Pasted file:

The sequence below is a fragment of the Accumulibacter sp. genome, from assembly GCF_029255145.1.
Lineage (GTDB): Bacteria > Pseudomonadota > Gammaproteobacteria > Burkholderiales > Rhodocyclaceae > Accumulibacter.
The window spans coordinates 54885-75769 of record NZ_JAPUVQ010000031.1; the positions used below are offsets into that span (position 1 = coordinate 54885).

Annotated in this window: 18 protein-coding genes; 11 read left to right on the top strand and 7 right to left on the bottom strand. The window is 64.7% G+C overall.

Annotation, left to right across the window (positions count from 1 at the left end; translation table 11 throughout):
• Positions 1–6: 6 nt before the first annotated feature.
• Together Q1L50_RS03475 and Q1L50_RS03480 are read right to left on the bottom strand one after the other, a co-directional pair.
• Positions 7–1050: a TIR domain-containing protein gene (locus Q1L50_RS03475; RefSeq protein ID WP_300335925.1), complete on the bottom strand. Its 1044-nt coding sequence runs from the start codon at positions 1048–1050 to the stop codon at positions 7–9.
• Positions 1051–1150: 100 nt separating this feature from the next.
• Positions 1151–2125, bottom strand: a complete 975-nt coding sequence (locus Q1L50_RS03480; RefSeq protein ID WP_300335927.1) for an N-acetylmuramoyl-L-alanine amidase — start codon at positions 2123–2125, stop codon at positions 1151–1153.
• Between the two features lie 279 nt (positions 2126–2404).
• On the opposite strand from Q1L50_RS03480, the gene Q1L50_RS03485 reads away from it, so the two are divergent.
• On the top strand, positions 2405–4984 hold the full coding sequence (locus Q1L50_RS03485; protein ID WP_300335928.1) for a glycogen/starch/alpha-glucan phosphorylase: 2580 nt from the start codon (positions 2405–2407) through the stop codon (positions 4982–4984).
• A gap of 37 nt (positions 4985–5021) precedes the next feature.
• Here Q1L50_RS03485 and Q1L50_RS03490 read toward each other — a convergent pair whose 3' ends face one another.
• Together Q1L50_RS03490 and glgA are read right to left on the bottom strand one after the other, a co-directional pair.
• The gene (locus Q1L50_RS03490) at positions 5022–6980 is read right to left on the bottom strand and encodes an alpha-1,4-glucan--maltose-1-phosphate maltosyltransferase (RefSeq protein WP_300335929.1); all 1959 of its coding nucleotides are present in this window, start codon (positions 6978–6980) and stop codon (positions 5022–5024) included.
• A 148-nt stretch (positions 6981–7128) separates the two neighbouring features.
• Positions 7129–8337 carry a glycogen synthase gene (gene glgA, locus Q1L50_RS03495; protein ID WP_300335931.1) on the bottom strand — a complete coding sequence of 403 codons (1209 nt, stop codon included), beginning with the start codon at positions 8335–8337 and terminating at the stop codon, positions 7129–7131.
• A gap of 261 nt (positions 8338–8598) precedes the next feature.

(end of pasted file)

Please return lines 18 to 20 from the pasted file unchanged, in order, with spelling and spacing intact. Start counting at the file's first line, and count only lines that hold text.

• A 148-nt stretch (positions 6981–7128) separates the two neighbouring features.
• Positions 7129–8337 carry a glycogen synthase gene (gene glgA, locus Q1L50_RS03495; protein ID WP_300335931.1) on the bottom strand — a complete coding sequence of 403 codons (1209 nt, stop codon included), beginning with the start codon at positions 8335–8337 and terminating at the stop codon, positions 7129–7131.
• A gap of 261 nt (positions 8338–8598) precedes the next feature.